To be continued, if not right away....


  1. I wait with baited breath..

  2. I have a fifth great grandfather who served at Valley Forge. Family legend had him marrying one of General Lafayette's daughters. A little Wiki digging proved that to be incorrect.

  3. hehe don't forget the Queen, the Queen Mother and the Queen's Assistant....every family (or batch of in-laws) has them!!

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  5. Hi Fred, how are things with you today? Family legends, such a delightful subject. I love to tell tall tales. My dad's family can trace its origin in the US to a Catholic priest that came over with a ship full of Irish indentured servants. DH's paternal grandma was a Howard of the White-Howard feud in KY. Historians say those folks made the Hatfields and McCoys look like they were playing tiddly winks. Now Fred, with your gilded pen(er, laptop), if you don't tell me that you're either descended from Chaucer or Scheherazade, I will be truly disconsolate. I anticipate the next installment.

    1. Hi, David, thanks, situation calm, follow-ups progressing as they should. Wow, my heart reaches out to those who suffered involuntary servitude, I can barely begin to imagine the desperate courage of those who entered that condition of their own doing. And I'd love to learn more about the W-H feud. Dopey question from effete Easterner: did it make it's way into a ballad?

  6. Swedish peasants in my past. My grandfather was the King's preferred horse handler, legend has it. My contribution to the family legends: maybe the day I spent with Julia Child at her home.

    Didn't Hobbes live at Chatsworth for a long time? Not too brutish, that.

      Julia's tv series saved me from ppd, and I love that she proved there is life after an early adventurous career.

    2. Lane please tell! Please do tell!

  7. I can't wait to read all about it Fred!

    My mother's lineage is traced back to the 1700's and there are plenty of good story lines and characters. My grandfather wrote a book on it and my cousin recently added to it.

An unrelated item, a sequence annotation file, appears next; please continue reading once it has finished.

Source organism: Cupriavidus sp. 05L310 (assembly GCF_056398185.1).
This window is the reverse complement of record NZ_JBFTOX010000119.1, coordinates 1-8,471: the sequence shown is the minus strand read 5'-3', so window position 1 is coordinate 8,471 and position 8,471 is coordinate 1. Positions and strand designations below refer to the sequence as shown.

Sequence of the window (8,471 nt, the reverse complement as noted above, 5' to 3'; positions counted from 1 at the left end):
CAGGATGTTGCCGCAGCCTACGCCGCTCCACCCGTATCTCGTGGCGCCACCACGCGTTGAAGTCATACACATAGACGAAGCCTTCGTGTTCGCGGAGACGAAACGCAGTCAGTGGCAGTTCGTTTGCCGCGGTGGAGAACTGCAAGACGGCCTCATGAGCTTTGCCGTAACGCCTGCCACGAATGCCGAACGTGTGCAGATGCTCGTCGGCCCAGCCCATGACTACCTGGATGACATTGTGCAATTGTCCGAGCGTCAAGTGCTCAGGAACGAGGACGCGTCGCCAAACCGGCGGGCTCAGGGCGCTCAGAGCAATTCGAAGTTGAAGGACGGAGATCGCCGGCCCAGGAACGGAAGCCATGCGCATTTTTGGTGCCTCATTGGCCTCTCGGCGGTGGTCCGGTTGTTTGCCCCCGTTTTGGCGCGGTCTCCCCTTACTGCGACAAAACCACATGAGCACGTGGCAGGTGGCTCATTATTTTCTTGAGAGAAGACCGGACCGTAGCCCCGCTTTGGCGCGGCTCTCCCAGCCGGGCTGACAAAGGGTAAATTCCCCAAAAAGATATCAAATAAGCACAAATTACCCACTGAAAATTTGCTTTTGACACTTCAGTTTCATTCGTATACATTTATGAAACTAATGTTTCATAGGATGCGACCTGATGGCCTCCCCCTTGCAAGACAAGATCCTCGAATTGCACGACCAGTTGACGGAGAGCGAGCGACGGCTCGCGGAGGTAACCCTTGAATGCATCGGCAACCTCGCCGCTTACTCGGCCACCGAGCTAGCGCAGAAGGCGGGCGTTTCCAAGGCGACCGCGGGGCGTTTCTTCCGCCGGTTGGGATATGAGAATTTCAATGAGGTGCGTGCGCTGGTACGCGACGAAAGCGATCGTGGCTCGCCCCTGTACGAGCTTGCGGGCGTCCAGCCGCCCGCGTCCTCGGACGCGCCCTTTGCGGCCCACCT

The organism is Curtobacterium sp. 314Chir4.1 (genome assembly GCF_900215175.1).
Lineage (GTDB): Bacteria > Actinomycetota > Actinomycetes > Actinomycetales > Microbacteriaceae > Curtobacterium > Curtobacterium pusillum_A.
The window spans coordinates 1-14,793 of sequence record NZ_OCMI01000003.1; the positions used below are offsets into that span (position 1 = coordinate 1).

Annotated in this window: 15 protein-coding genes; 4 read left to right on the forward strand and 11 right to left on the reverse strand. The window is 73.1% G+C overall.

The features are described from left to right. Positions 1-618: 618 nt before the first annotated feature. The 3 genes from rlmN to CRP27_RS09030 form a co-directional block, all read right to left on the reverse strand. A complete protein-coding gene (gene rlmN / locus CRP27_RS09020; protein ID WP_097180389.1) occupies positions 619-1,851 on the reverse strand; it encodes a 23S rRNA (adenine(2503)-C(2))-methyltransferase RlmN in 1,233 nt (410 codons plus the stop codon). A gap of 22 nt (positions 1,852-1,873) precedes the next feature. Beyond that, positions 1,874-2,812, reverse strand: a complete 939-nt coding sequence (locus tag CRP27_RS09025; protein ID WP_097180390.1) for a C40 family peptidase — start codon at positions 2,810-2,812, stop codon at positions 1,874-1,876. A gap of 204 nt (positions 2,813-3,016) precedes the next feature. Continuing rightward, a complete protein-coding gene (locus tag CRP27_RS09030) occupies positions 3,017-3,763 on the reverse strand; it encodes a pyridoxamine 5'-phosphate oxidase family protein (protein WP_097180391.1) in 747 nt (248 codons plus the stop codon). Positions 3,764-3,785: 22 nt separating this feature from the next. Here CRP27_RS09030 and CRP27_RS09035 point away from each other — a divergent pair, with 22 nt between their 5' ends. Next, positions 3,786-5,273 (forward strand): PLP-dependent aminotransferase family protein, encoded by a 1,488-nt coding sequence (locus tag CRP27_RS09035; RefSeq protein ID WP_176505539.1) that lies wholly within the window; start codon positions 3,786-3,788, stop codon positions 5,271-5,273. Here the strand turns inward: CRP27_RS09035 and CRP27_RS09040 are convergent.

My father on the other hand, well he had some notorious stories and was quite the rascal but I'm keeping mum on it all. Never speak ill of the dead.

  8. We've got legends. Rum-runner Great-Grandfather for starters, I think that's probably true, there was his mysterious early death which adds to the legend.
    I am very much looking forward to your Legend Post.

    1. Dad's family had some complicated stories which on,y made sense if you figured out they took place during Prohibition....

  9. Just finished the revenue enhancing portion of the day here.

    So , the real actual Julia. It was the day Jerry Garcia died ( which no one knew ,as there were no smart phones back in the 90's, until NPR came on). I was there with a chef from Providence where I lived then who worked for JC. It was the last day of filming for "Baking with Julia", a story unto itself. She filmed all day, came and sat with me several times and we had some conversations I can still quote verbatim including one about eating disorders and , yes , as she knew my profession, one about butter. Mr Lane thinks my imitation of her voice is better than M Streep's; it is just burned into my memory. She wore Khaki pants and high top red sneakers and was just as she seems, totally lovely. We all had lunch in her backyard, after which I wanted a nap and she kept on filming! In her 80's after wine. I have a photo of her in her kitchen, the one now at the Smithsonian, me smiling away and she with her eyes closed! We look to be the same height but she was quite stooped over then and much taller. We all need a bottle of wine for the whole story here!